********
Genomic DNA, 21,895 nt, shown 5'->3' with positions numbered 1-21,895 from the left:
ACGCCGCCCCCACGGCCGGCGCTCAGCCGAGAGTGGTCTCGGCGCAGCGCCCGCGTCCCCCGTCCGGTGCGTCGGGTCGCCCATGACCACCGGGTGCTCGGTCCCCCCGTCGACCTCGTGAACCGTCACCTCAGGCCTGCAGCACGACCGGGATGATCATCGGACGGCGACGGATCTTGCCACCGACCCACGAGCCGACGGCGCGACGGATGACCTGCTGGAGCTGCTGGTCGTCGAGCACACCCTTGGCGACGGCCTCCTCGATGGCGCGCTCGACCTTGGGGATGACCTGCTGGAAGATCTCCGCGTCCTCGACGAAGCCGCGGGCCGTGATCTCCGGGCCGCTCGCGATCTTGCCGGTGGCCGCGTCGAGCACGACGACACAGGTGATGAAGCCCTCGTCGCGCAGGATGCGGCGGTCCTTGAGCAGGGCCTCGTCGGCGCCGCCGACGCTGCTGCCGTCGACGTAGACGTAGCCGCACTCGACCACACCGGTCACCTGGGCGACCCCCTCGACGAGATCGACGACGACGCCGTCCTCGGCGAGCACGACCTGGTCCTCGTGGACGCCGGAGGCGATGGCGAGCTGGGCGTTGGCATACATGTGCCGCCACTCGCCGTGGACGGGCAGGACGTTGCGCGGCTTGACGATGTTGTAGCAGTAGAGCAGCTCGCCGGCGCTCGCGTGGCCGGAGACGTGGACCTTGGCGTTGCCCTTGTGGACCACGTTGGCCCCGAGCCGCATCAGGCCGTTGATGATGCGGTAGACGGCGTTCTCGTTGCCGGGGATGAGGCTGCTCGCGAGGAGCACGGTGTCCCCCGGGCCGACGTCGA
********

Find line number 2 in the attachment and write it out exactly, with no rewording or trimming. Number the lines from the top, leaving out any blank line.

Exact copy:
ACGCCGCCCCCACGGCCGGCGCTCAGCCGAGAGTGGTCTCGGCGCAGCGCCCGCGTCCCCCGTCCGGTGCGTCGGGTCGCCCATGACCACCGGGTGCTCGGTCCCCCCGTCGACCTCGTGAACCGTCACCTCAGGCCTGCAGCACGACCGGGATGATCATCGGACGGCGACGGATCTTGCCACCGACCCACGAGCCGACGGCGCGACGGATGACCTGCTGGAGCTGCTGGTCGTCGAGCACACCCTTGGCGACGGCCTCCTCGATGGCGCGCTCGACCTTGGGGATGACCTGCTGGAAGATCTCCGCGTCCTCGACGAAGCCGCGGGCCGTGATCTCCGGGCCGCTCGCGATCTTGCCGGTGGCCGCGTCGAGCACGACGACACAGGTGATGAAGCCCTCGTCGCGCAGGATGCGGCGGTCCTTGAGCAGGGCCTCGTCGGCGCCGCCGACGCTGCTGCCGTCGACGTAGACGTAGCCGCACTCGACCACACCGGTCACCTGGGCGACCCCCTCGACGAGATCGACGACGACGCCGTCCTCGGCGAGCACGACCTGGTCCTCGTGGACGCCGGAGGCGATGGCGAGCTGGGCGTTGGCATACATGTGCCGCCACTCGCCGTGGACGGGCAGGACGTTGCGCGGCTTGACGATGTTGTAGCAGTAGAGCAGCTCGCCGGCGCTCGCGTGGCCGGAGACGTGGACCTTGGCGTTGCCCTTGTGGACCACGTTGGCCCCGAGCCGCATCAGGCCGTTGATGATGCGGTAGACGGCGTTCTCGTTGCCGGGGATGAGGCTGCTCGCGAGGAGCACGGTGTCCCCCGGGCCGACGTCGA